Review: The Chemical Brothers’ ‘Don’t Think: Live At The Fuji Rock Festival’

Apr 12, 2012 11:28am

I must admit that there was a brief moment in time somewhere between “Push The Button” (2005) and “We Are The Night” (2007) when I was pretty worried that the Chemical Brothers had somehow lost their mojo. But starting with 2010′s career-best “Further” and continuing with their excellent score for the movie “Hanna” last year, the Chems have proven that they are currently the best they have ever been.

The new live set, “Don’t Think,” firmly cements that point, capturing an amazing live performance in Japan.  The CD is coupled with your choice of a DVD or a Blu-ray and proves to be just as stunning and enveloping visually.  You feel like you are in the crowd as you watch insanely amazing images flash before your eyes.  It’s essentially a rave.

Over the course of the 79-minute disc and the 88-minute film, Ed Simons and Tom Rowlands weave through their hits with ease.  The lighting and the images are miraculously and meticulously well-timed with the music, even when you know the groove is being manipulated in drastically different ways from the way it sounded on the original record.  Sometimes they combine tracks together.  Near the end of the concert, Q-Tip’s vocals from “Galvanize” are thrown over their 1996 single, “Leave Home,” and the two tracks sound excellent together.

It’s evident when you watch them in action that the Chemical Brothers look less up to your traditional house-music DJs and more toward the forefathers of hip-hop turntablism.  They may be maneuvering machines and manipulating soundbites, but they aren’t there just sitting on the groove.  They firmly believe in the spectacle.  They may be making dance music but they come across as if they are trying to give you the coolest rock show possible with some hip-hop mechanical knowhow.

Let’s face it.  They are masters of the big-beat sub-genre.  Add in the artistic images projected in back of them and you have a true “happening.”  The people in the crowd are left mesmerized, often with expressions of true awe and joy.  (Of course, then a scary clown face – or three – appears and they look momentarily frightened out of their wits. The scariest moment occurs when a large clown face mouths the words, “You are all my children now!”  These words are said in a slowed-down, highly digitized voice.  Truly terrifying if you are like me and are afraid of clowns.  But I digress. )  In any case, it’s unlikely, barring the use of outside substances, that this will be a show that any of its actual audience members will ever forget.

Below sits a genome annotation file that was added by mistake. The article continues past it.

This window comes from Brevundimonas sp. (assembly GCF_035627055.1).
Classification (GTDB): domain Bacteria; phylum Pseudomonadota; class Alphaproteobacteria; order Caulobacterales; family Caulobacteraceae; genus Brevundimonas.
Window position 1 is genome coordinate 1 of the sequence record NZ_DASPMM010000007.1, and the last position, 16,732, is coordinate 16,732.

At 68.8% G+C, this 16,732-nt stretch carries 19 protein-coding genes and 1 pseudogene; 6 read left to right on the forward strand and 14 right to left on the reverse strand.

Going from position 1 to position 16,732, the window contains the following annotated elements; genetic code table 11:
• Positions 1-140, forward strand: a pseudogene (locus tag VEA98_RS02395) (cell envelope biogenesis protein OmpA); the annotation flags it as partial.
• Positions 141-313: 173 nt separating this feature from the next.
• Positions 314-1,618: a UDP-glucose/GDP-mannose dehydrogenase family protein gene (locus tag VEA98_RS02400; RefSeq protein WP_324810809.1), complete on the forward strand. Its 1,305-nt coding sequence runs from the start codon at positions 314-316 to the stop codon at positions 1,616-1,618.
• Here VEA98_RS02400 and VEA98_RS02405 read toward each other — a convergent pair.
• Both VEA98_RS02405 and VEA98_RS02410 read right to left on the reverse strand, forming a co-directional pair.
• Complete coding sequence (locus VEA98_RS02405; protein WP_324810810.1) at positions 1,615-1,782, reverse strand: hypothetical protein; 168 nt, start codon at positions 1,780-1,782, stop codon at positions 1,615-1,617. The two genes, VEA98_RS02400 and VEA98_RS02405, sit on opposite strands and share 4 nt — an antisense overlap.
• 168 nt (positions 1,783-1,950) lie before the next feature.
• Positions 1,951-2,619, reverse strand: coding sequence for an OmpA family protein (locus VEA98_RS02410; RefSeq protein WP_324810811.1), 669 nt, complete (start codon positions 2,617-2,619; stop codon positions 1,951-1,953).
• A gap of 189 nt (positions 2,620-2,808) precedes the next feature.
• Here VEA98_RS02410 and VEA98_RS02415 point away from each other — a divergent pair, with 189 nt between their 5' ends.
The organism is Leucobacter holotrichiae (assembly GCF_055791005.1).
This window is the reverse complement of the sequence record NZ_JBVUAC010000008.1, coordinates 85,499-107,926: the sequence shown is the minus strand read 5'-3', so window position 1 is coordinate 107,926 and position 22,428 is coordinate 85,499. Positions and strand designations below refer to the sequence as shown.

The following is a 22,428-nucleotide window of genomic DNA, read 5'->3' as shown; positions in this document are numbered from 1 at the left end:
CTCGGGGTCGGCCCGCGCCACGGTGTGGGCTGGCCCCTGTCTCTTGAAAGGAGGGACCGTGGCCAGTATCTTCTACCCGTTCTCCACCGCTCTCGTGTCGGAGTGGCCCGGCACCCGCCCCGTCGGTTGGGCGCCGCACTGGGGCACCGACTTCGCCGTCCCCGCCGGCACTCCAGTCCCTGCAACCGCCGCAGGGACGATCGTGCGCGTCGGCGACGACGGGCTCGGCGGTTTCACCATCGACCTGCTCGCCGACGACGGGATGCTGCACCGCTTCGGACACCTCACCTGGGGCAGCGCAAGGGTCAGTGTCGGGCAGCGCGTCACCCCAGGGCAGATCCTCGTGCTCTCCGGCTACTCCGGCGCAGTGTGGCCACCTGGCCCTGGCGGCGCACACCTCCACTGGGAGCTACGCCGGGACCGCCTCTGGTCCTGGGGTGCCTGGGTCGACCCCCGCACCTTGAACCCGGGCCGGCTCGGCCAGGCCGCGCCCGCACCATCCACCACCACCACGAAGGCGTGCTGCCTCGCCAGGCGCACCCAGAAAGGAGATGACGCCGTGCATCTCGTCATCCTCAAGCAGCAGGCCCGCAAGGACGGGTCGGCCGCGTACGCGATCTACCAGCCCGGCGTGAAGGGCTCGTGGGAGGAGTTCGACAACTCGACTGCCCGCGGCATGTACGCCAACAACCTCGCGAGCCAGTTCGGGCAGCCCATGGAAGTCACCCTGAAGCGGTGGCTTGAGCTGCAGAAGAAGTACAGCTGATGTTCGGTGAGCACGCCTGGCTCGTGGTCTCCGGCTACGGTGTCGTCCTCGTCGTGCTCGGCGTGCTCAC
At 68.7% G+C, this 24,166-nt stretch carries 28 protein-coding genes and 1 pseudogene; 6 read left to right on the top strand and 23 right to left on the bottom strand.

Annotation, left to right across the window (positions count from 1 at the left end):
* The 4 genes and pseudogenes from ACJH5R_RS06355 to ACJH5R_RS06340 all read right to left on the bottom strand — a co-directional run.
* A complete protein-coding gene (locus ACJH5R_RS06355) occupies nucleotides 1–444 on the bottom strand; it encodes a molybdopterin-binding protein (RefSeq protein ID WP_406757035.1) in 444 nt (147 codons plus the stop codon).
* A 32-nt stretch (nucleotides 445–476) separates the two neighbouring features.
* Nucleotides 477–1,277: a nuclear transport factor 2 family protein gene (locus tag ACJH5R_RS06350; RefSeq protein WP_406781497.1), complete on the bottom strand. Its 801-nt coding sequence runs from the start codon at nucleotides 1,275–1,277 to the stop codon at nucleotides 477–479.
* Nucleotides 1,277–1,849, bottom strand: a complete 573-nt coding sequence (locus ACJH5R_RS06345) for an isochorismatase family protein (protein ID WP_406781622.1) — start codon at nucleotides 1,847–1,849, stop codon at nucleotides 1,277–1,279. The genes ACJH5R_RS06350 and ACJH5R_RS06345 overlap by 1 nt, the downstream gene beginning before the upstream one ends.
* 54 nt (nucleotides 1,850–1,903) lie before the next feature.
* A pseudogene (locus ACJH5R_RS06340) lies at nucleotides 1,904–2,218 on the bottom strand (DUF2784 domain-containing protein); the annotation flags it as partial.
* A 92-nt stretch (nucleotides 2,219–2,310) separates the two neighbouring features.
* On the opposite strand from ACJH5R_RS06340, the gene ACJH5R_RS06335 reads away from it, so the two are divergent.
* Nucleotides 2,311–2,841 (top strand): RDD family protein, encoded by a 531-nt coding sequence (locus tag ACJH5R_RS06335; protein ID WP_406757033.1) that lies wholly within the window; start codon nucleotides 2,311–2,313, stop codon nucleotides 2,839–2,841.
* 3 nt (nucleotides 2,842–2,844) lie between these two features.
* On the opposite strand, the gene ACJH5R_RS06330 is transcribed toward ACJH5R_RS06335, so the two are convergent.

In the live setting the tracks from “Further,” in particular, really bloom.  “Horse Power” is a deep, acid-house, wonderfully claustrophobic jam.  There’s no room to do anything but dance.  “Swoon,” is just truly a gorgeous track, showcasing what the Brothers can do at their most whimsical.  Here it is expertly merged with their classic “Star Guitar.”  “Another World,” which opens the set, is a chilled, yet lush bossanova that turns into a comfortable electro-groove, once it is given room to open up and breathe.

If I have one complaint, it’s rather minor.  Only two tracks from 1999′s “Surrender” are played. (The two tracks are “Out of Control” and “Hey Boy Hey Girl.”)  I consider that to be one of their better albums and would have also liked to have seen them play with the psychedelic beat from “Let Forever Be.”  Oh, well.

When they close the set with their signature hit, “Block Rockin’ Beats,” the results are immense.  This is especially true toward the end of the track when they tweak and dissect the song’s individual elements until it warps into a wash of sonic electro-ray gun feedback.  The few seconds when they playfully mess with the beat are alone worth the price of admission.

In short, “Don’t Think” is a no-brainer of a masterpiece.  It proves that an excellent, compelling live electronic album can not only be made, but also enjoyed at full blast in one’s living room.  Drum machines and samplers are, after all, musical instruments, and the Chemical Brothers play around with these devices flawlessly.

Don’t think.  Just listen and watch as the music and images wash over you.

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